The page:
Expanding apprenticeship levy ‘won’t help SMEs’

Increasing the number of employers who have to pay the apprenticeship levy would not be sufficient to tackle the funding shortfall, finds research for AELP
25th February 2020, 12:04am


Expanding apprenticeship levy ‘won’t help SMEs’

Increasing The Number Of Businesses That Have To Pay The Apprenticeship Levy Would Not Be Sufficient In Creating Enough Funding To Support Smes, New Research Has Shown.

Even trebling the number of business in scope for the apprenticeship levy would not raise sufficient funding to support SMEs to recruit apprenticeships, new research has shown.

Analysis by education consultancy Public First for the Association of Employment and Learning Providers (AELP), using ONS data and OBR levy revenue figures, shows that a dramatic reduction of the payroll threshold from £3 million to £1 million would generate £400 million in extra revenue, although it would mean nearly 60,000 more employers would be paying the levy. 


Estimated Levy Paid

Estimated Companies in Scope (nearest thousand)


£2.8 bn



£2.9 bn



£3.2 bn



£3.5 bn


This compares to a current levy pot of around £2.8 billion, according to National Audit Office forecasting, which it is expected will all be spent and exceeded. According to the AELP, non-levy paying SMEs were accounting for over £1 billion of the annual apprenticeship budget before the levy’s introduction. The AELP claims that even an additional £400 million would not be sufficient to meet SME demand.

Earlier this year, an AELP survey showed more than a third of apprenticeship training providers with a non-levy government contract has stopped or significantly reduced the recruitment of apprentices for smaller employers due to a shortfall in funding.

Background: Providers cut apprenticeships due to lack of funding

News: Where apprenticeships are growing - and shrinking

More: Leave levy alone, employers urge government 

Funding system for non-levy payers

The AELP said the consultancy’s findings strengthened the case that while the government was probably right to decide on a minimum £3 million annual payroll threshold for the levy’s scope originally, the chancellor should use his forthcoming Budget to announce a separate apprenticeship funding system for non-levy paying employers.

Lowering the threshold for paying the levy would likely not be welcomed by many smaller businesses, the AELP acknowledged, when many of them were already dealing with an uncertain economic outlook and other cost pressures.  Meanwhile, increasing the levy rate on existing levy payers to raise more money for the programme budget would unlikely to be an option the government would consider.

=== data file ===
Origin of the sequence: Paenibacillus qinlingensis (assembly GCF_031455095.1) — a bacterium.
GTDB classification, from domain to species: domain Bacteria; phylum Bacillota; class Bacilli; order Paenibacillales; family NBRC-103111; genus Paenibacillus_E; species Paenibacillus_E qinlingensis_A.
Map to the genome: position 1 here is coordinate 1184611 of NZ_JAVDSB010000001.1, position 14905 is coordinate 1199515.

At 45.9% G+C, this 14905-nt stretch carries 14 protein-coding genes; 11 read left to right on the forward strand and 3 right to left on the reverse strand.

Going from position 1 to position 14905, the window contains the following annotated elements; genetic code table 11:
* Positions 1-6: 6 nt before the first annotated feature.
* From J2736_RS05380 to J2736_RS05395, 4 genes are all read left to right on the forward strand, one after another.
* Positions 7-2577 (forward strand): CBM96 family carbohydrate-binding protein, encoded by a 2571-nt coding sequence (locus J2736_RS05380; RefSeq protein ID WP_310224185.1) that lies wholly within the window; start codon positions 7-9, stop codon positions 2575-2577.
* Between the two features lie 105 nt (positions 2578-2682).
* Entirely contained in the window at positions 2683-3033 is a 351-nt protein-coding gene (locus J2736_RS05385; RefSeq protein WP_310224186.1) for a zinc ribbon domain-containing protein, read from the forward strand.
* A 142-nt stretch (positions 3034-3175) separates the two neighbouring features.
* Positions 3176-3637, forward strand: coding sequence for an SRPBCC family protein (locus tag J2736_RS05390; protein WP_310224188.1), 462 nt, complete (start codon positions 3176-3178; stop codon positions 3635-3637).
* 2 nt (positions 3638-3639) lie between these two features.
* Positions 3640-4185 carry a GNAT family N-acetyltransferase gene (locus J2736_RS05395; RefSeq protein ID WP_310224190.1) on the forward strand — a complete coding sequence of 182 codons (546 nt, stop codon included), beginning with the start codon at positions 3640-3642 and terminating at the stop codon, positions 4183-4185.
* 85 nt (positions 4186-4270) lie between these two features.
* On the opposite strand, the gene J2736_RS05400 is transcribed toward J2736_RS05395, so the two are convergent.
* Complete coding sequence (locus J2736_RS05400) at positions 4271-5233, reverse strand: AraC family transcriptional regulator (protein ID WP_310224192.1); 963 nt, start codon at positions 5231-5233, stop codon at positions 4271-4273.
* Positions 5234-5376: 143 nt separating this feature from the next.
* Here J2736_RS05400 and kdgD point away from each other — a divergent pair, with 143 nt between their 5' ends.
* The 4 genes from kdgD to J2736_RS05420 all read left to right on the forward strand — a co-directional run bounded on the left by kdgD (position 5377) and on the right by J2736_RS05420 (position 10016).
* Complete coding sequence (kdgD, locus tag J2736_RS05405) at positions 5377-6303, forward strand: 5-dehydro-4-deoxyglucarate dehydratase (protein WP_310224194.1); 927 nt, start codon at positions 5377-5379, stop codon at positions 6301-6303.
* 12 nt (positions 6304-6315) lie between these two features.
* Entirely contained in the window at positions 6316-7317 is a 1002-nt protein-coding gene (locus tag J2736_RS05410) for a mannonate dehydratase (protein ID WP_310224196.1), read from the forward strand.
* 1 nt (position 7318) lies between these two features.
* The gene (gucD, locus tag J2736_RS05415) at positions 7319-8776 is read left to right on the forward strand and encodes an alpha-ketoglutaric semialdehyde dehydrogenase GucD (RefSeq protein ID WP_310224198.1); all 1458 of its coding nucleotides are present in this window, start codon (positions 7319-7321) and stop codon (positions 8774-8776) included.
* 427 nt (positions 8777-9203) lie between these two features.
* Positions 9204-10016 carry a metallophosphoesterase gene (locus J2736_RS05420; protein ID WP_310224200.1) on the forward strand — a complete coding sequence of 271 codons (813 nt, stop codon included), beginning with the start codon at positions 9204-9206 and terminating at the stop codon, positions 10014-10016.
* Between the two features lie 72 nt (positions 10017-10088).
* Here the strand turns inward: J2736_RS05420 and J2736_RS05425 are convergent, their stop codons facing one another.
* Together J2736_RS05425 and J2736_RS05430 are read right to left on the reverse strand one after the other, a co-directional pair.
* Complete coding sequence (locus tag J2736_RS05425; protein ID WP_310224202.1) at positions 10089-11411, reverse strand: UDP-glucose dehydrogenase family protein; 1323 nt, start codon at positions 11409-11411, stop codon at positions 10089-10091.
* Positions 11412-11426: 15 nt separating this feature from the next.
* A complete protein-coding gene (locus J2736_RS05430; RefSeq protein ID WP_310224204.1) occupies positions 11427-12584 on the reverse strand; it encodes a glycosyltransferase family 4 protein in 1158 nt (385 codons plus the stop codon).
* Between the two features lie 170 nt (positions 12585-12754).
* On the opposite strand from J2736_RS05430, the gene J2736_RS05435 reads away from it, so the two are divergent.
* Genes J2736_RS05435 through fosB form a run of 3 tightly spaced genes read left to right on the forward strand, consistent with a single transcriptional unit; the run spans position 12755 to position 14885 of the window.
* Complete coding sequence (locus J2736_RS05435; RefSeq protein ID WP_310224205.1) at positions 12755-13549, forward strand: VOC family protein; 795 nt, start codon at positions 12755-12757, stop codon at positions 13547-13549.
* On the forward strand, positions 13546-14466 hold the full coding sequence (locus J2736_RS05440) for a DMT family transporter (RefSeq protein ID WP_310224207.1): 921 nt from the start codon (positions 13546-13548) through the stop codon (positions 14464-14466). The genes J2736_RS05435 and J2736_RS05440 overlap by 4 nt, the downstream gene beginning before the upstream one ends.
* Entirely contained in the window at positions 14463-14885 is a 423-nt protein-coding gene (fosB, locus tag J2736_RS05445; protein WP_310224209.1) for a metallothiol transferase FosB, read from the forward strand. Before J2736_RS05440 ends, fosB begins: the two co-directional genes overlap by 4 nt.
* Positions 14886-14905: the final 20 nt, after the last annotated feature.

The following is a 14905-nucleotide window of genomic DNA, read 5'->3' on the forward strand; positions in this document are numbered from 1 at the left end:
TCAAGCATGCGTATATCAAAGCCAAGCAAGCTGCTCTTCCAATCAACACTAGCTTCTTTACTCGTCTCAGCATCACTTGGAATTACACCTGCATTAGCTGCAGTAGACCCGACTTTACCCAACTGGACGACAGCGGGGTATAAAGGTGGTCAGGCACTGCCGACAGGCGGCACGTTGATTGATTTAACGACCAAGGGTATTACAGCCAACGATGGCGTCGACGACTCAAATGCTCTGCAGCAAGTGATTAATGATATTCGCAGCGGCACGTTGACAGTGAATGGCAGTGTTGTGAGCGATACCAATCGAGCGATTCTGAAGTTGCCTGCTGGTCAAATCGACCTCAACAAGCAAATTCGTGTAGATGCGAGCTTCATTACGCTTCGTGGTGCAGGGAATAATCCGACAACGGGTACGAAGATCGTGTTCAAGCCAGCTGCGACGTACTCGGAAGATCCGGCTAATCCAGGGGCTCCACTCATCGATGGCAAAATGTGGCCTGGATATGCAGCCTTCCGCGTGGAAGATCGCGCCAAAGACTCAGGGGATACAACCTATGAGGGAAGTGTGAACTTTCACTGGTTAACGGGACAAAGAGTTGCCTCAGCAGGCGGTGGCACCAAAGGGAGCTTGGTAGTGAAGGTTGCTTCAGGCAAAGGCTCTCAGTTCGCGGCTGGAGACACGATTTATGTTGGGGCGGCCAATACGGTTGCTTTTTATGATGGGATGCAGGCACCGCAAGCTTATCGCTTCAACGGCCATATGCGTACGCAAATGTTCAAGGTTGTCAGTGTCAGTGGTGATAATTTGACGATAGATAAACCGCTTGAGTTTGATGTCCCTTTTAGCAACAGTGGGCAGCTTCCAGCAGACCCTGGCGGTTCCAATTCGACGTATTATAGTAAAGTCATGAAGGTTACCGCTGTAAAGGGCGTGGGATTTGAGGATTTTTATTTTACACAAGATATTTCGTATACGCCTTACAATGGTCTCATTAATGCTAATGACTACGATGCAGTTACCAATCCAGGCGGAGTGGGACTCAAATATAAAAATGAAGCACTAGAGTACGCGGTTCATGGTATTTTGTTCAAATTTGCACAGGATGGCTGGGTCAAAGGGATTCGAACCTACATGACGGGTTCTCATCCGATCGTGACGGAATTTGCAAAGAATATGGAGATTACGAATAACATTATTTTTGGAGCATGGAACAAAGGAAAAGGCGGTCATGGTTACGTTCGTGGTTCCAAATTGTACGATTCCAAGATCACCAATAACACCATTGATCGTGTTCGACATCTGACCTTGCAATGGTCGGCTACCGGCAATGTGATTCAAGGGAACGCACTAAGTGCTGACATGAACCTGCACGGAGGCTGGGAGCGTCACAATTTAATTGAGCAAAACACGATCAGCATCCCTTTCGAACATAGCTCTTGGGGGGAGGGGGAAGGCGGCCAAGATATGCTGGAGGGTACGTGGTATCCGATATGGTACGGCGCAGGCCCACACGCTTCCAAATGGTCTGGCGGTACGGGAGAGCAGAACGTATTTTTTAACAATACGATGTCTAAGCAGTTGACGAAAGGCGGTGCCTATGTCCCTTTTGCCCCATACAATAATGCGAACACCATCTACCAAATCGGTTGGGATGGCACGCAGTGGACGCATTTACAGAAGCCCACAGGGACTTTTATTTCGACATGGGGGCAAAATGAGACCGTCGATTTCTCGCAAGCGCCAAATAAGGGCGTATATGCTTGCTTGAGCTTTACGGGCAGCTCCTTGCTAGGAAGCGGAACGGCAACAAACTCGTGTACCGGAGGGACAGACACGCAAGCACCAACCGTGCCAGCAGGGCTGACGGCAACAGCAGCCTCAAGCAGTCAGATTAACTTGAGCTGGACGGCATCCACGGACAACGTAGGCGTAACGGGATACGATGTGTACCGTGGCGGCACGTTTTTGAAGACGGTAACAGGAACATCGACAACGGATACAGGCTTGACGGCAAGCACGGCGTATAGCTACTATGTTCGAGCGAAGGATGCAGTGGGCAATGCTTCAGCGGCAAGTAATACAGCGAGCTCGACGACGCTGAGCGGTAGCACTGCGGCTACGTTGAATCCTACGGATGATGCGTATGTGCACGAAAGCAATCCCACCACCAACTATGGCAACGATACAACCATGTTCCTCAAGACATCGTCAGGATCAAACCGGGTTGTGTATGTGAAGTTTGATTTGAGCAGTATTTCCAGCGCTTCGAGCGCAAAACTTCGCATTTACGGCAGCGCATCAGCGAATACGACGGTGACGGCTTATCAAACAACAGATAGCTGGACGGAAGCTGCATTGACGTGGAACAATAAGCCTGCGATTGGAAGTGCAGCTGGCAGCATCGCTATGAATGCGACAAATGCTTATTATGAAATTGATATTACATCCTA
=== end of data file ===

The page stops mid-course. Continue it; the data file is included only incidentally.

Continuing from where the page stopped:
Instead the chancellor should bring back a standalone £1.5 billion annual budget to fund the demand for apprenticeships from non-levy SME employers. This would preserve the principle of employer choice for businesses of all sizes in deciding what type and level of apprenticeship they wanted for their employees, said AELP.

AELP chief executive Mark Dawe said: “We’ve been told that the March budget will be a budget for skills and the immigration controls announcement has stressed the need for more SMEs to be able to recruit apprentices across the country. The levy works extremely well for levy payers but this latest analysis shows why a separate funding solution is required for smaller employers so that key sectors can meet their staffing challenges.” 

Anthony Impey, apprenticeships and skills policy chair at Federation of Small Businesses (FSB), said: “FSB’s own research has found nine out of 10 apprenticeships offered by small companies are filled by 16- to 24-year-olds.  Small businesses that engage with the apprenticeship system love it because they see a huge return on their investment and so at a critical time for the country’s economic future, now is the time for the government to show serious support with greater investment in the skills development of more home grown talent.”

John Cope, deputy director of Public First, said: “The apprenticeship levy has become financially unsustainable, meaning reform is inevitable. Smaller firms don’t currently pay the levy, but asking them to do so has been floated by policymakers. Public First analysis found lowering the threshold would quickly lead to a dramatic increase in the number of levy payers but for a relatively small gain in tax revenue.  Lowering the levy threshold alone is unlikely to address the financial pressure on the system. The government therefore will need to consider other ways to get cash into the system, or impose restrictions on what the levy can be spent on.”

You’ve reached your limit of free articles this month

Register for free to read more

You can read two more articles on Tes for free this month if you register using the button below.

Alternatively, you can subscribe for just £1 per month for the next three months and get:

  • Unlimited access to all Tes magazine content
  • Exclusive subscriber-only articles 
  • Email newsletters

Already registered? Log in

You’ve reached your limit of free articles this month

Subscribe to read more

You can subscribe for just £1 per month for the next three months and get:

  • Unlimited access to all Tes magazine content
  • Exclusive subscriber-only articles 
  • Email newsletters